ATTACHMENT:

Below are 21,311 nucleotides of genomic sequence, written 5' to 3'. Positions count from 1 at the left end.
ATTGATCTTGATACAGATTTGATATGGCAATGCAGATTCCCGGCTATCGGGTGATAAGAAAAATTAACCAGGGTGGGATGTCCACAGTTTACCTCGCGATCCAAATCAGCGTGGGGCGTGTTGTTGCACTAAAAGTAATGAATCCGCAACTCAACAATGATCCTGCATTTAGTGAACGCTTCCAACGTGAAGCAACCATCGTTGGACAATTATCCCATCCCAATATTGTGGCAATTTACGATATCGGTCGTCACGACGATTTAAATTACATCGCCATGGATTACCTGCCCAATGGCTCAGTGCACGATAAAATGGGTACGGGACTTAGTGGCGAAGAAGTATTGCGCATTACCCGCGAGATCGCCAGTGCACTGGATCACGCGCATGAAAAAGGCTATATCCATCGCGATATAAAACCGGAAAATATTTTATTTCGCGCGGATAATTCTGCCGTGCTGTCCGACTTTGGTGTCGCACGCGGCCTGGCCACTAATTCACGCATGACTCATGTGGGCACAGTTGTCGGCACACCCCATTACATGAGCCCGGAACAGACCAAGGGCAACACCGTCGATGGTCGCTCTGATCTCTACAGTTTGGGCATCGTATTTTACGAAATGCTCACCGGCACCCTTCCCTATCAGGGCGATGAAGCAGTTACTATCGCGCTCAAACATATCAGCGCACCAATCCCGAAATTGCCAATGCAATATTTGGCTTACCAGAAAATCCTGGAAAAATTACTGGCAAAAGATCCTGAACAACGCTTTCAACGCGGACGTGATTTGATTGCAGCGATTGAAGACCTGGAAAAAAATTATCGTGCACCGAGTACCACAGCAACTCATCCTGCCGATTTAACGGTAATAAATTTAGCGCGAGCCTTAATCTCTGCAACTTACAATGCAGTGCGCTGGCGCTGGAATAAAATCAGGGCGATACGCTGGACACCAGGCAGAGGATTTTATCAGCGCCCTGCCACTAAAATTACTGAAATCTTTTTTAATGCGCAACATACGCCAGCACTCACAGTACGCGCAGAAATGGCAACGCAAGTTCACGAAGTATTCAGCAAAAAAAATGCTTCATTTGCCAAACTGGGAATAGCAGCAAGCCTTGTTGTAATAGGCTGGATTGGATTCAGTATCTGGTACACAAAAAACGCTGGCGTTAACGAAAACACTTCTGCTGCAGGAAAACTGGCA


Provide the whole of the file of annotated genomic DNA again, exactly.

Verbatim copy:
Below are 21,311 nucleotides of genomic sequence, written 5' to 3'. Positions count from 1 at the left end.
ATTGATCTTGATACAGATTTGATATGGCAATGCAGATTCCCGGCTATCGGGTGATAAGAAAAATTAACCAGGGTGGGATGTCCACAGTTTACCTCGCGATCCAAATCAGCGTGGGGCGTGTTGTTGCACTAAAAGTAATGAATCCGCAACTCAACAATGATCCTGCATTTAGTGAACGCTTCCAACGTGAAGCAACCATCGTTGGACAATTATCCCATCCCAATATTGTGGCAATTTACGATATCGGTCGTCACGACGATTTAAATTACATCGCCATGGATTACCTGCCCAATGGCTCAGTGCACGATAAAATGGGTACGGGACTTAGTGGCGAAGAAGTATTGCGCATTACCCGCGAGATCGCCAGTGCACTGGATCACGCGCATGAAAAAGGCTATATCCATCGCGATATAAAACCGGAAAATATTTTATTTCGCGCGGATAATTCTGCCGTGCTGTCCGACTTTGGTGTCGCACGCGGCCTGGCCACTAATTCACGCATGACTCATGTGGGCACAGTTGTCGGCACACCCCATTACATGAGCCCGGAACAGACCAAGGGCAACACCGTCGATGGTCGCTCTGATCTCTACAGTTTGGGCATCGTATTTTACGAAATGCTCACCGGCACCCTTCCCTATCAGGGCGATGAAGCAGTTACTATCGCGCTCAAACATATCAGCGCACCAATCCCGAAATTGCCAATGCAATATTTGGCTTACCAGAAAATCCTGGAAAAATTACTGGCAAAAGATCCTGAACAACGCTTTCAACGCGGACGTGATTTGATTGCAGCGATTGAAGACCTGGAAAAAAATTATCGTGCACCGAGTACCACAGCAACTCATCCTGCCGATTTAACGGTAATAAATTTAGCGCGAGCCTTAATCTCTGCAACTTACAATGCAGTGCGCTGGCGCTGGAATAAAATCAGGGCGATACGCTGGACACCAGGCAGAGGATTTTATCAGCGCCCTGCCACTAAAATTACTGAAATCTTTTTTAATGCGCAACATACGCCAGCACTCACAGTACGCGCAGAAATGGCAACGCAAGTTCACGAAGTATTCAGCAAAAAAAATGCTTCATTTGCCAAACTGGGAATAGCAGCAAGCCTTGTTGTAATAGGCTGGATTGGATTCAGTATCTGGTACACAAAAAACGCTGGCGTTAACGAAAACACTTCTGCTGCAGGAAAACTGGCA